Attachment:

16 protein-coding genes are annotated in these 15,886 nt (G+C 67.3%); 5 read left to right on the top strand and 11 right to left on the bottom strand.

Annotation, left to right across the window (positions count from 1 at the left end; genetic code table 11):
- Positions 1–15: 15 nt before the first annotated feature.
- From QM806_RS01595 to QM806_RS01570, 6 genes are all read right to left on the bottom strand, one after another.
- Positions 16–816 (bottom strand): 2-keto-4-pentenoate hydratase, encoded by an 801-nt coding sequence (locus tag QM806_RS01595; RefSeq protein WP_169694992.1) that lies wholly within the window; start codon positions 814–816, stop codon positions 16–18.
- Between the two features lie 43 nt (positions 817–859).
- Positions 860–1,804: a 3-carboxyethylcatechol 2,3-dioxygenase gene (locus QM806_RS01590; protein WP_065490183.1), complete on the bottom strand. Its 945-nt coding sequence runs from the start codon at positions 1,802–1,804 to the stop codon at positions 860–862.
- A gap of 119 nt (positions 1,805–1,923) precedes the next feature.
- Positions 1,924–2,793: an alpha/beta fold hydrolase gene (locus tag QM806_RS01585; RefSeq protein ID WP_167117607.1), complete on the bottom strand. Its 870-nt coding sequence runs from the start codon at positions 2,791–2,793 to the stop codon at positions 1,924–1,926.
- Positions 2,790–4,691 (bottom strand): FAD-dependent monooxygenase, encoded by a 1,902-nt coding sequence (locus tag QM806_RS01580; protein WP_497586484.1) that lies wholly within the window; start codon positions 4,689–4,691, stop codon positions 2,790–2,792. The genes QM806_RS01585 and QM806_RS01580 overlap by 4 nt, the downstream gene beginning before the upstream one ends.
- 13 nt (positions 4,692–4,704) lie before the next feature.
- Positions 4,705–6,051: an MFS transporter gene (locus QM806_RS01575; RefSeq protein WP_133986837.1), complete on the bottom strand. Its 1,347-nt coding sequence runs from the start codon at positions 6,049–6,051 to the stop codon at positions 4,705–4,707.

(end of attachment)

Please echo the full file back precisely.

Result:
16 protein-coding genes are annotated in these 15,886 nt (G+C 67.3%); 5 read left to right on the top strand and 11 right to left on the bottom strand.

Annotation, left to right across the window (positions count from 1 at the left end; genetic code table 11):
- Positions 1–15: 15 nt before the first annotated feature.
- From QM806_RS01595 to QM806_RS01570, 6 genes are all read right to left on the bottom strand, one after another.
- Positions 16–816 (bottom strand): 2-keto-4-pentenoate hydratase, encoded by an 801-nt coding sequence (locus tag QM806_RS01595; RefSeq protein WP_169694992.1) that lies wholly within the window; start codon positions 814–816, stop codon positions 16–18.
- Between the two features lie 43 nt (positions 817–859).
- Positions 860–1,804: a 3-carboxyethylcatechol 2,3-dioxygenase gene (locus QM806_RS01590; protein WP_065490183.1), complete on the bottom strand. Its 945-nt coding sequence runs from the start codon at positions 1,802–1,804 to the stop codon at positions 860–862.
- A gap of 119 nt (positions 1,805–1,923) precedes the next feature.
- Positions 1,924–2,793: an alpha/beta fold hydrolase gene (locus tag QM806_RS01585; RefSeq protein ID WP_167117607.1), complete on the bottom strand. Its 870-nt coding sequence runs from the start codon at positions 2,791–2,793 to the stop codon at positions 1,924–1,926.
- Positions 2,790–4,691 (bottom strand): FAD-dependent monooxygenase, encoded by a 1,902-nt coding sequence (locus tag QM806_RS01580; protein WP_497586484.1) that lies wholly within the window; start codon positions 4,689–4,691, stop codon positions 2,790–2,792. The genes QM806_RS01585 and QM806_RS01580 overlap by 4 nt, the downstream gene beginning before the upstream one ends.
- 13 nt (positions 4,692–4,704) lie before the next feature.
- Positions 4,705–6,051: an MFS transporter gene (locus QM806_RS01575; RefSeq protein WP_133986837.1), complete on the bottom strand. Its 1,347-nt coding sequence runs from the start codon at positions 6,049–6,051 to the stop codon at positions 4,705–4,707.